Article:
|Regions with significant populations|
|Significant Lahu diaspora populations in:|
|Lahu and Lahu dialects|
|Animism, Buddhism, Catholicism, Christianity|
The Lahu are one of the 56 ethnic groups officially recognized by the People's Republic of China, where about 720,000 live in Yunnan province, mostly in Lancang Lahu Autonomous County. In Thailand, the Lahu are one of the six main groups categorized as hill tribes. The Tai often refer to them by the exonym Musoe (also spelled Muser; Thai: มูเซอ), meaning 'hunter'. They are one of 54 ethnic groups in Vietnam, and mostly live in three communes of Mường Tè, Lai Châu Province.
A few Lahu, along with the Hmong, Lao, and Mien were recruited by the United States Central Intelligence Agency to help fight against the communist Pathet Lao, known as the secret war, during the Laotian Civil War. In fear of retribution when the Pathet Lao took over the Laotian government in 1975, those who had helped the United States fled to neighboring Thailand seeking political asylum.
The Lahu divide themselves into a number of subgroups, such as the Lahu Na (Black Lahu), Lahu Nyi (Red Lahu), Lahu Hpu (White Lahu), Lahu Shi (Yellow Lahu) and the Lahu Shehleh. Where a subgroup name refers to a color, it refers to the traditional color of their dress. These groups do not function as tribes or clans - there are no kin groups above that of the family. Lahu trace descent bilaterally, and typically practice matrilocal residence.
Bradley (1979) lists the following Lahu ethnic subgroups.
- Black Lahu
- Lahu Na
- Meuneu (Shan, 'north country')
- Meun Pulon
- Shehvi (Hsenwi)
- Bawfa (Shanised)
- Hkahka: (known only to Bradley's Akha informants)
- Panai (known only to Bradley's Akha informants)
- Divergent Lahu Na dialects
- Kaishin: (Chinese 'exchange hearts')
- Hpu: ('white')
- Namhpehn (hpeh)
- Lalaw (na)
- Lahu Nyi ('red')
- Venya ('go to town')
- Kulao: (not the same as Hpu: type Lahu Kulao)
- Shehleh (Red Lahu name)
- Laho Na ('black') / Shehleh
- Laho Namoe
- Laho A:leh
- Yellow Lahu
- 'Like Black Lahu'
- A:ga / A:do'aga (Black Lahu name)
- A:hpube:le: (Yellow Lahu 'bent gourd'; own name)
- Shi: Bankeo:
- Laho Shi
- Banlan (black name)
- Menhke (yellow name)
- Lahu Meh
- Lahu Lawmeh
- Lahu Velon ('big town')
- Unclassified[note 1]
- Si Pyeng ('yellow-Pyeng')
- Si Pü ('yellow - white')
- Hai (Chinese 'black' ?)
- Non-Lahu (some have "become" Lahu)
- Micha (Lisoid group)
- Bana (Akoid group)
The Lahu language is part of the Loloish branch of the Lolo–Burmese subgroup of the Tibeto-Burman family (itself a member of the Sino-Tibetan language family). Like most of its relatives, it is a strongly isolating language with subject–object–verb word order, and a set of numeral classifiers. There are seven tones, and consonants cannot close syllables. The language spoken by the Lahu Shi is notably divergent from that spoken by the other groups. In Thailand, Lahu Na often serves as a lingua franca among the various hill tribes. Written Lahu uses the Latin alphabet. Among Christian villages, the language has been enriched by loanwords from English, Latin and Greek via Bible translation, plus neologisms in the areas of hygiene, music and education.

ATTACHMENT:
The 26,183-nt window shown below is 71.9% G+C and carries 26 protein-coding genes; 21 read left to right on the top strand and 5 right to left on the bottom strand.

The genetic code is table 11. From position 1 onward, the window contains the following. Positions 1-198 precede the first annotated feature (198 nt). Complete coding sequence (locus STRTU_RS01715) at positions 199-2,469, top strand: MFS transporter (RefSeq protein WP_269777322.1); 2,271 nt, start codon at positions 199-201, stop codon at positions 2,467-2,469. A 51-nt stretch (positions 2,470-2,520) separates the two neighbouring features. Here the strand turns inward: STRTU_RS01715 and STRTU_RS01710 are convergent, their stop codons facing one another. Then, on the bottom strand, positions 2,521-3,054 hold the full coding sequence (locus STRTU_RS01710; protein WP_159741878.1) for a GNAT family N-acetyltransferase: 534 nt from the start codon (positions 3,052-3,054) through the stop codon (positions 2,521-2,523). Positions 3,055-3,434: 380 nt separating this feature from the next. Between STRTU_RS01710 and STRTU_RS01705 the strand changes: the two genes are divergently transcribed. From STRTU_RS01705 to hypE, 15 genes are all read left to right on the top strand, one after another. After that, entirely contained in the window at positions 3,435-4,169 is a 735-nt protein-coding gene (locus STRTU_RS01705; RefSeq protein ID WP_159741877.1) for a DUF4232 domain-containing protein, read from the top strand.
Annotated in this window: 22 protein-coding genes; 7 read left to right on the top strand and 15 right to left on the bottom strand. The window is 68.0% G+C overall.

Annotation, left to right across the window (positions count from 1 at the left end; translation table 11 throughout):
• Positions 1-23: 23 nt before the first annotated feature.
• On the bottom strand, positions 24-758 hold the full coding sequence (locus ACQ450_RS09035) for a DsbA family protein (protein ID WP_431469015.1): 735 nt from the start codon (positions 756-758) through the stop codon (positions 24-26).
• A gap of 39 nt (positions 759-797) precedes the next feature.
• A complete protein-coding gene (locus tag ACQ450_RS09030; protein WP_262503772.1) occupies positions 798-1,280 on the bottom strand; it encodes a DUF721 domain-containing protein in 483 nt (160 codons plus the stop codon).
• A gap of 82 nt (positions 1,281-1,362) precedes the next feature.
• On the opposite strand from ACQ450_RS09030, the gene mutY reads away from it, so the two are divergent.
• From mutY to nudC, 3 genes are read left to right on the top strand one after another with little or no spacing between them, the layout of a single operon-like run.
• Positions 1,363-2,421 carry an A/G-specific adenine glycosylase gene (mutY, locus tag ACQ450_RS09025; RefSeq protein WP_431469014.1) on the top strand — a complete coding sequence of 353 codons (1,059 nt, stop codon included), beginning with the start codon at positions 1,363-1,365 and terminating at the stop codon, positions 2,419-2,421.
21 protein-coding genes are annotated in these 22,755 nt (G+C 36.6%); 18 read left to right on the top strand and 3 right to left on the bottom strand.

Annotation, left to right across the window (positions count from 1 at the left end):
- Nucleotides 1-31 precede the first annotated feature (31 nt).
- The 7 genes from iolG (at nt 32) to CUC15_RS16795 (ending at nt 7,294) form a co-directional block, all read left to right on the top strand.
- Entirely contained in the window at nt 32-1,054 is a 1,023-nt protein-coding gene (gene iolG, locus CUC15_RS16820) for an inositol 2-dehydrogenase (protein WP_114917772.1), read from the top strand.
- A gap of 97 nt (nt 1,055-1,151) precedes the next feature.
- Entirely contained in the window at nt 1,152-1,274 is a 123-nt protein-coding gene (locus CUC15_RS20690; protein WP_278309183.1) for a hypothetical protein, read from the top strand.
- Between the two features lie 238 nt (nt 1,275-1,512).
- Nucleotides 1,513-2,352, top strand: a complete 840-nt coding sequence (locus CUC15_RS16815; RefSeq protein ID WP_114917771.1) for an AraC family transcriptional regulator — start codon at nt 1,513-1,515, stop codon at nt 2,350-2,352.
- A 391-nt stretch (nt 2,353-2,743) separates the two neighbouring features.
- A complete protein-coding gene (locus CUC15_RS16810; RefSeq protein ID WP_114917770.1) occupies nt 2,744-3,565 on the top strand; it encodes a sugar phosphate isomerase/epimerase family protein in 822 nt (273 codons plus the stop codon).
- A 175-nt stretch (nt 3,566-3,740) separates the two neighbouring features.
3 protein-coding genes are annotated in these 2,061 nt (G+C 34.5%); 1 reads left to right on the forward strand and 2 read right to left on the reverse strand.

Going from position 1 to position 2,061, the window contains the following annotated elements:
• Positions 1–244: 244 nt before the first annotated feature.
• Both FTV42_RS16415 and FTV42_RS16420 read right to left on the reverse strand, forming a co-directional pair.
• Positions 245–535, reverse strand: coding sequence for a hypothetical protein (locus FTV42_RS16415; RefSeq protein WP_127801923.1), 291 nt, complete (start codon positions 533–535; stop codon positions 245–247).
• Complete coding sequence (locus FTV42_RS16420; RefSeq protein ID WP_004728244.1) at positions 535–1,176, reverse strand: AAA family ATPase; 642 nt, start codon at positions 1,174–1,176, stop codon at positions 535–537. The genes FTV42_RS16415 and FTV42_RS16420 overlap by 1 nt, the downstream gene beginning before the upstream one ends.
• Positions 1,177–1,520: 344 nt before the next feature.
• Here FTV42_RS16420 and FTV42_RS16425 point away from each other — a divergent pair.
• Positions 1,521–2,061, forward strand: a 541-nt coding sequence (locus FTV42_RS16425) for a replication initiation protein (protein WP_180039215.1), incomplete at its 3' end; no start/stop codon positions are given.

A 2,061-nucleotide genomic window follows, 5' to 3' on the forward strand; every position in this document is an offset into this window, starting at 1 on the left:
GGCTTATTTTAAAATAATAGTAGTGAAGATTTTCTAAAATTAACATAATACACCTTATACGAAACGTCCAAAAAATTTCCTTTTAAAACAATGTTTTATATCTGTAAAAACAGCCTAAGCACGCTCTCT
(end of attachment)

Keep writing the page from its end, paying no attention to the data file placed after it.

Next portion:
The traditional Lahu religion is polytheistic. Buddhism was introduced in the late 17th century and became widespread. Many Lahu people in China are Buddhists. Christianity became established in Burma in the 19th century and has been spreading since.
The Lahu of Northeastern Thailand had encounters with Theravada Buddhist forest monks (tudong monks) around the years 1930–1940. The leader of such a group of monks, Mun Bhuridatta, spent some time in Lahu territory. These Lahu asked him for a "gatha that would protect them from ghosts and demons."
Lahu people used to have just a given name, until the Chinese Government gave them surnames. About 90% of the Lahu people are either named Lee or Zhang, two of the most common Chinese surnames. Lahu given names are made of two syllables: one that shows the gender and one that gives information on the day of birth, based on the zodiac. For example, a person born on the Ox day will be named “Zanu” if he is a boy and “Nanu” if she is a girl.
- Not known to Bradley's informants
- Matisoff, James A. (2006). English-Lahu Lexicon. Google Books: University of California Press. pp. xi–xii. ISBN 9780520916111.
- "Lahu". www.ethnic-china.com. Retrieved 6 June 2019.
- 'Chiang Mai's Hill Peoples' in: Forbes, Andrew, and Henley, David, Ancient Chiang Mai Volume 3. Chiang Mai, Cognoscenti Books, 2012.
- "Results of Population and Housing Census 2015" (PDF). Lao Statistics Bureau. Retrieved 1 May 2020.
- "Report on Results of the 2019 Census". General Statistics Office of Vietnam. Retrieved 1 May 2020.
- "The Lahu Ethnic Group". China.org.cn. Retrieved 17 August 2018.
- Forest Recollections, K. Tyavanich, Honolulu 1997, p. 163.
- "namepedia blog - All about names, without the gloves". Blog-en.namepedia.org. 13 March 2015. Retrieved 17 August 2018.
- Bradley, David (1979). Lahu dialects. Oriental monograph series #23. Canberra, ACT: Faculty of Asian Studies, Australian National University. OCLC 6303582.
- Lewis, Paul; Lewis, Elaine (1984). Peoples of the Golden Triangle. London, England: Thames and Hudson Ltd. ISBN 0-500-97472-1.
- Matisoff, James (1982). The Grammar of Lahu. Berkeley, California: University of California Press. ISBN 0-520-09467-0.
- Phạm Huy. 1997. Một phần chân dung: dân tộc La Hủ (nhật ký điền dã). Lai Châu: Sở Văn Hóa Thông Tin Lai Châu.
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